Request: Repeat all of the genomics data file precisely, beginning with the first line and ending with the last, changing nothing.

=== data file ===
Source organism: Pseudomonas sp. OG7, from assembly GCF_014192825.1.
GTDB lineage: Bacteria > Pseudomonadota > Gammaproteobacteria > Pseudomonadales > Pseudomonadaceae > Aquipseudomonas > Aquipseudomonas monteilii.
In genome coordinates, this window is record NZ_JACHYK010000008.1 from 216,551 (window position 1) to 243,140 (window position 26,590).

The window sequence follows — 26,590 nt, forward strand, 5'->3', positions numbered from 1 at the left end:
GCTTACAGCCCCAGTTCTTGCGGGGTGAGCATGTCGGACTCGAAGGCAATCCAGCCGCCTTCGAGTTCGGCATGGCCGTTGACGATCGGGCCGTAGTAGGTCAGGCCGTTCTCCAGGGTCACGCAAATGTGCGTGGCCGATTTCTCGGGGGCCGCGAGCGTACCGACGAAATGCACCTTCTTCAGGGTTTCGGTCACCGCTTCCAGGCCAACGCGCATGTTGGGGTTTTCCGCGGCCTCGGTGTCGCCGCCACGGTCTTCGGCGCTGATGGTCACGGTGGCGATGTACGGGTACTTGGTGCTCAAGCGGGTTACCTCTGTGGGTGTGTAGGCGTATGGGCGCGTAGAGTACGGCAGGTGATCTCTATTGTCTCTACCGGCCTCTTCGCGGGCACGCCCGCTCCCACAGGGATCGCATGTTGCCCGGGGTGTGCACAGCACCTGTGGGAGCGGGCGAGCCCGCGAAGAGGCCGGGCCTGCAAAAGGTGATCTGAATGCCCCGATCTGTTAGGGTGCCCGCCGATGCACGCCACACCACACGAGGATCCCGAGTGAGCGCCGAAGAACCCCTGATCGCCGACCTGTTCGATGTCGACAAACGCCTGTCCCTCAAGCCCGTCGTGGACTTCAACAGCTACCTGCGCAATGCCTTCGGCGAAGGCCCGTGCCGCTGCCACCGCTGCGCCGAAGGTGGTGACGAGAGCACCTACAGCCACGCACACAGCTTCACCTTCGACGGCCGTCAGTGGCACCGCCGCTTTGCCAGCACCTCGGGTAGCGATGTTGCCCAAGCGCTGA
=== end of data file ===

Source organism: Pseudomonas sp. OG7, from assembly GCF_014192825.1.
GTDB lineage: Bacteria > Pseudomonadota > Gammaproteobacteria > Pseudomonadales > Pseudomonadaceae > Aquipseudomonas > Aquipseudomonas monteilii.
In genome coordinates, this window is record NZ_JACHYK010000008.1 from 216,551 (window position 1) to 243,140 (window position 26,590).

The window sequence follows — 26,590 nt, forward strand, 5'->3', positions numbered from 1 at the left end:
GCTTACAGCCCCAGTTCTTGCGGGGTGAGCATGTCGGACTCGAAGGCAATCCAGCCGCCTTCGAGTTCGGCATGGCCGTTGACGATCGGGCCGTAGTAGGTCAGGCCGTTCTCCAGGGTCACGCAAATGTGCGTGGCCGATTTCTCGGGGGCCGCGAGCGTACCGACGAAATGCACCTTCTTCAGGGTTTCGGTCACCGCTTCCAGGCCAACGCGCATGTTGGGGTTTTCCGCGGCCTCGGTGTCGCCGCCACGGTCTTCGGCGCTGATGGTCACGGTGGCGATGTACGGGTACTTGGTGCTCAAGCGGGTTACCTCTGTGGGTGTGTAGGCGTATGGGCGCGTAGAGTACGGCAGGTGATCTCTATTGTCTCTACCGGCCTCTTCGCGGGCACGCCCGCTCCCACAGGGATCGCATGTTGCCCGGGGTGTGCACAGCACCTGTGGGAGCGGGCGAGCCCGCGAAGAGGCCGGGCCTGCAAAAGGTGATCTGAATGCCCCGATCTGTTAGGGTGCCCGCCGATGCACGCCACACCACACGAGGATCCCGAGTGAGCGCCGAAGAACCCCTGATCGCCGACCTGTTCGATGTCGACAAACGCCTGTCCCTCAAGCCCGTCGTGGACTTCAACAGCTACCTGCGCAATGCCTTCGGCGAAGGCCCGTGCCGCTGCCACCGCTGCGCCGAAGGTGGTGACGAGAGCACCTACAGCCACGCACACAGCTTCACCTTCGACGGCCGTCAGTGGCACCGCCGCTTTGCCAGCACCTCGGGTAGCGATGTTGCCCAAGCGCTGA